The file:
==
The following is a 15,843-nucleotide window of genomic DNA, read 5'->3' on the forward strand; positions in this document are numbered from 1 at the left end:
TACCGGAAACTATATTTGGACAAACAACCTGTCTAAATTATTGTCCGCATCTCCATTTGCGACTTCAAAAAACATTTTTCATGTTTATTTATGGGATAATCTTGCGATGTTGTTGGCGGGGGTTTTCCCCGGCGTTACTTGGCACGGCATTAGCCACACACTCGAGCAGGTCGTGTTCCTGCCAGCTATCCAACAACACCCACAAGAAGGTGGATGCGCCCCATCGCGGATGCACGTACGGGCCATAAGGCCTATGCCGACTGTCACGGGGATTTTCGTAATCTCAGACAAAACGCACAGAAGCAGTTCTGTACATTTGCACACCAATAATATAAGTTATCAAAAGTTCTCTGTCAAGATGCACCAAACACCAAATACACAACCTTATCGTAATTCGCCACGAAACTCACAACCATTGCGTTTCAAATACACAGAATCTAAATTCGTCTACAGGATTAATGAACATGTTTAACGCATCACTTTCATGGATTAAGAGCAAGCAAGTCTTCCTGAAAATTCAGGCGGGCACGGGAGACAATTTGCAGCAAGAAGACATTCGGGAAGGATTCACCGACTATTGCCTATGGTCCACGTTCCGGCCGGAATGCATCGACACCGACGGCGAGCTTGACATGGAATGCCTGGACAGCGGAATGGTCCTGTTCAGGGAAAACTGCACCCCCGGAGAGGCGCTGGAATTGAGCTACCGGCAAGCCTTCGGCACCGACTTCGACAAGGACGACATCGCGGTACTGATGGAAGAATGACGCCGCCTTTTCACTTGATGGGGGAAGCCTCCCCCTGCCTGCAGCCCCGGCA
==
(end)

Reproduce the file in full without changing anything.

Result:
The following is a 15,843-nucleotide window of genomic DNA, read 5'->3' on the forward strand; positions in this document are numbered from 1 at the left end:
TACCGGAAACTATATTTGGACAAACAACCTGTCTAAATTATTGTCCGCATCTCCATTTGCGACTTCAAAAAACATTTTTCATGTTTATTTATGGGATAATCTTGCGATGTTGTTGGCGGGGGTTTTCCCCGGCGTTACTTGGCACGGCATTAGCCACACACTCGAGCAGGTCGTGTTCCTGCCAGCTATCCAACAACACCCACAAGAAGGTGGATGCGCCCCATCGCGGATGCACGTACGGGCCATAAGGCCTATGCCGACTGTCACGGGGATTTTCGTAATCTCAGACAAAACGCACAGAAGCAGTTCTGTACATTTGCACACCAATAATATAAGTTATCAAAAGTTCTCTGTCAAGATGCACCAAACACCAAATACACAACCTTATCGTAATTCGCCACGAAACTCACAACCATTGCGTTTCAAATACACAGAATCTAAATTCGTCTACAGGATTAATGAACATGTTTAACGCATCACTTTCATGGATTAAGAGCAAGCAAGTCTTCCTGAAAATTCAGGCGGGCACGGGAGACAATTTGCAGCAAGAAGACATTCGGGAAGGATTCACCGACTATTGCCTATGGTCCACGTTCCGGCCGGAATGCATCGACACCGACGGCGAGCTTGACATGGAATGCCTGGACAGCGGAATGGTCCTGTTCAGGGAAAACTGCACCCCCGGAGAGGCGCTGGAATTGAGCTACCGGCAAGCCTTCGGCACCGACTTCGACAAGGACGACATCGCGGTACTGATGGAAGAATGACGCCGCCTTTTCACTTGATGGGGGAAGCCTCCCCCTGCCTGCAGCCCCGGCA